We are currently waging a fibre battle. I’m calling it that because somehow not calling it a vegetable or nuts-and-seeds battle is simpler, like breaking the issue down makes it easier to….uh…swallow. The issue is that Little e has decided to join the ranks of other five-year-olds who eschew all things fibrous, which of course includes vegetables, whole grains, nuts and seeds (basically the best part of food! I keep yelling in my head). It’s not that we were surprised–we’d read the books and had warnings from the internet and real live parents. It happens. But happening with our until-now omnivorous, mostly vegetarian, raw-fish-loving girl? (The sushi is still a safe bet, thank god). Fibre help me.
We’ve been having talks about the microbiome and how it can starve if it doesn’t get the fibre it needs. I’ve bought plush bacteria to help her visualise and we’ve looked at videos of magnified microbes online. It’s all very interesting to her…until there’s broccoli or bell pepper on her plate.
So I took a deep breath last week and tried a recipe I haven’t made in a while, but that, I recalled, did a good job of making a large dose of fibre taste delicious.
Remember bran muffins? Or maybe you eat them regularly? I will admit, they are the muffin I always avoid at the coffee shop. Mostly that’s because I’m more attracted to blueberry or raspberry or banana chocolate, but it’s also because bran muffins can be bad interpretations of sweetened and baked cardboard, am I right? It just seems much more likely to have a bad bran muffin experience than most other muffin experiences.
So I’m offering up a recipe that goes a long way to make bran muffins just another good choice on the rack instead of the one you eye suspiciously on your way to the blackberry-white chocolate ones. This one has a lot of stuff in it and there are a few extra steps, but it’s worth it for what the extra stuff does to the bran–bolstering it and lifting it up to something wholesome AND tasty. Moist AND not too heavy. Plus, there is no refined sugar in these. The sweetness comes from orange juice, prunes, molasses and raisins. And I think next time I make them I’ll try dark chocolate chips…because that might further increase the likelihood that Little e will eat one, and I’m not afraid to resort to chocolate bribery.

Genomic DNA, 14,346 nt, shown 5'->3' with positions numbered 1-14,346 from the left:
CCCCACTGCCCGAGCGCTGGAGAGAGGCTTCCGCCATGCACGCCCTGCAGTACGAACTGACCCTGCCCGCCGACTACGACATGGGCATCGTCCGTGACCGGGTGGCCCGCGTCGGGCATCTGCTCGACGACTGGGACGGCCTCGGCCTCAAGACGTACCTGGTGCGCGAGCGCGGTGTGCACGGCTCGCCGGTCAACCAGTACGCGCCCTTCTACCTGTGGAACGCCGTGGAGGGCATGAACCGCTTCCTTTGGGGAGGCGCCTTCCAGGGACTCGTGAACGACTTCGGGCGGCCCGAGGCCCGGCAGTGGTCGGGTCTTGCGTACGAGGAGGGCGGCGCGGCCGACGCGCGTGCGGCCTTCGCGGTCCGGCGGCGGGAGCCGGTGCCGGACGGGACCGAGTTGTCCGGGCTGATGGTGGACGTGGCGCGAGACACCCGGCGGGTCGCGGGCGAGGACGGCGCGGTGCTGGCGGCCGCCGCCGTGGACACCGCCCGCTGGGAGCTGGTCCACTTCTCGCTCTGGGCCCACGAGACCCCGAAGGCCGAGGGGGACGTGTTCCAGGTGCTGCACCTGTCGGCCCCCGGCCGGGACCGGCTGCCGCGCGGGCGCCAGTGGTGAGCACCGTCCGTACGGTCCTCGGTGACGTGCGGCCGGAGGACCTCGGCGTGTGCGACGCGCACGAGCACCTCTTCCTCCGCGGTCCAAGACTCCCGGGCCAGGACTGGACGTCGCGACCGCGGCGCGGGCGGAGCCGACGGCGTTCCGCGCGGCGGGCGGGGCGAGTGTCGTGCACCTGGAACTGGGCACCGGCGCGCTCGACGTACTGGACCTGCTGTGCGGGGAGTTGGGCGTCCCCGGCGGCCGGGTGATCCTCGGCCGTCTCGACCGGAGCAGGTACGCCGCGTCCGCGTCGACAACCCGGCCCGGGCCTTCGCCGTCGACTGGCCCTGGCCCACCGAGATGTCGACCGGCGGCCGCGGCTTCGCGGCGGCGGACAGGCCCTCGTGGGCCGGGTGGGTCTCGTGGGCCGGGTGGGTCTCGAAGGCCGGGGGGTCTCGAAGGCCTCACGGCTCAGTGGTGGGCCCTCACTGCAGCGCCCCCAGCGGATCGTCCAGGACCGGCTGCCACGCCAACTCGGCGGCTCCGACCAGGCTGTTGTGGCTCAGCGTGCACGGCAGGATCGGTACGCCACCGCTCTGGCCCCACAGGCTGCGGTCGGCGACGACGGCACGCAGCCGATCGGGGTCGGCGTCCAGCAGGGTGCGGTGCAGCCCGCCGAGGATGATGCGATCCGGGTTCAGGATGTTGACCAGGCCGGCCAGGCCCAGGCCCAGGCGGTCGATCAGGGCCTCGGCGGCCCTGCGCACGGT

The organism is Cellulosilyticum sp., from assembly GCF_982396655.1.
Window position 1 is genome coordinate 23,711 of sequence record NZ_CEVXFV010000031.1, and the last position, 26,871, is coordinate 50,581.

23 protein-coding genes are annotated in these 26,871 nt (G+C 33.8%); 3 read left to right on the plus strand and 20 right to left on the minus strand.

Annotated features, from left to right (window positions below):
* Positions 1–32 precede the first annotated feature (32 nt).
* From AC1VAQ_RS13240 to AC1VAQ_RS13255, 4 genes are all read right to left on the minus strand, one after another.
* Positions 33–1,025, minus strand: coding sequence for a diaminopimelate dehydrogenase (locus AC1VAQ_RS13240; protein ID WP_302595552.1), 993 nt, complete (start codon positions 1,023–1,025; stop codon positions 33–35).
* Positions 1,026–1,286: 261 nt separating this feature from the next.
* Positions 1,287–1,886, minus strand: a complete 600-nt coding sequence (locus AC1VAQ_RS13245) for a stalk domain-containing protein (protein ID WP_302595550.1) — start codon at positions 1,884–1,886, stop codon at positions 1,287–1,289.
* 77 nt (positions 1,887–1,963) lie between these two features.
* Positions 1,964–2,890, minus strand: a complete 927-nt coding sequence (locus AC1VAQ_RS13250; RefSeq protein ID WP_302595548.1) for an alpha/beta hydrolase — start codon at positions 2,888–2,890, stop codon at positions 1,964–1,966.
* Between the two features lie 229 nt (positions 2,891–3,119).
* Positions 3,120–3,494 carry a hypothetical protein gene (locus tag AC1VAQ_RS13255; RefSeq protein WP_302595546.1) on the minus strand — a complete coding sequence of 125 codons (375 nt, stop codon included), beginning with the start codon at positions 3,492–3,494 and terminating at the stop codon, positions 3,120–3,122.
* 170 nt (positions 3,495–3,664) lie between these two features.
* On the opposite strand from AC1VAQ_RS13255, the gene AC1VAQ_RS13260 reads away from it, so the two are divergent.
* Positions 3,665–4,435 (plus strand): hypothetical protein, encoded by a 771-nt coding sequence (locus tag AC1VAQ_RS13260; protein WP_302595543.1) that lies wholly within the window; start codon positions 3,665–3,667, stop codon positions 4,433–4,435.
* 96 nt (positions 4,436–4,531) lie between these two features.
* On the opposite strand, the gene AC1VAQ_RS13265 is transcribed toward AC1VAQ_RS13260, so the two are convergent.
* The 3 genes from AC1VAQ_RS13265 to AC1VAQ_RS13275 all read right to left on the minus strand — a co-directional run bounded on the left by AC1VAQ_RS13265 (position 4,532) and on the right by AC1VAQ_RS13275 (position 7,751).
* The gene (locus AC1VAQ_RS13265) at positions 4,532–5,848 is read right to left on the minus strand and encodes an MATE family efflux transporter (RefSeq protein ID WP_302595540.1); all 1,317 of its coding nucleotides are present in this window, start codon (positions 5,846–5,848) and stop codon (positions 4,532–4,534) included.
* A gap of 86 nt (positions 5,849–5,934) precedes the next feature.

Molasses Bran Muffins
Adapted from Good to the Grain by Kim Boyce
1/2 cup orange juice
3/4 cup pitted prunes
1 1/2 cups wheat bran
1/2 cup dark raisins
2 cups whole wheat flour
1/4 teaspoon baking soda
1 teaspoon baking powder
1/2 teaspoon kosher salt
1/2 teaspoon cinnamon
2 cups buttermilk
1/2 cup molasses
3 tablespoons butter, melted and cooled
1 tablespoon orange zest
To make the prune jam, heat orange juice and prunes to boiling in a small saucepan. Turn the heat off, cover and let the prunes soften in the juice for about 20 minutes. Using an immersion blender (or a regular blender), puree the mixture until smooth.
Preheat the oven to 350. Grease muffin tins (or use paper liners, but I find these muffins work better without). In another saucepan, warm the buttermilk just slightly (it will separate if heated too much) and pour the bran into it, mixing to combine. Add the raisins. Set this aside to soak.
Sift the remaining dry ingredients into a large bowl. In a smaller bowl, whisk the wet ingredients with 1/2 a cup of the (mostly cooled) prune puree. Save the rest of the puree for eating with yogurt or spreading on toast. Add the wet mixture to the bran and buttermilk, then add this mix to the dry ingredients and combine gently.
Scoop batter into the muffin cups. I find this amount of batter makes 14-15 muffins, depending on size. Bake for 30-34 minutes, until the bottoms are dark golden brown. Cool the muffins on a wire rack so they stay crisp on the outside. Flavour improves after the first day!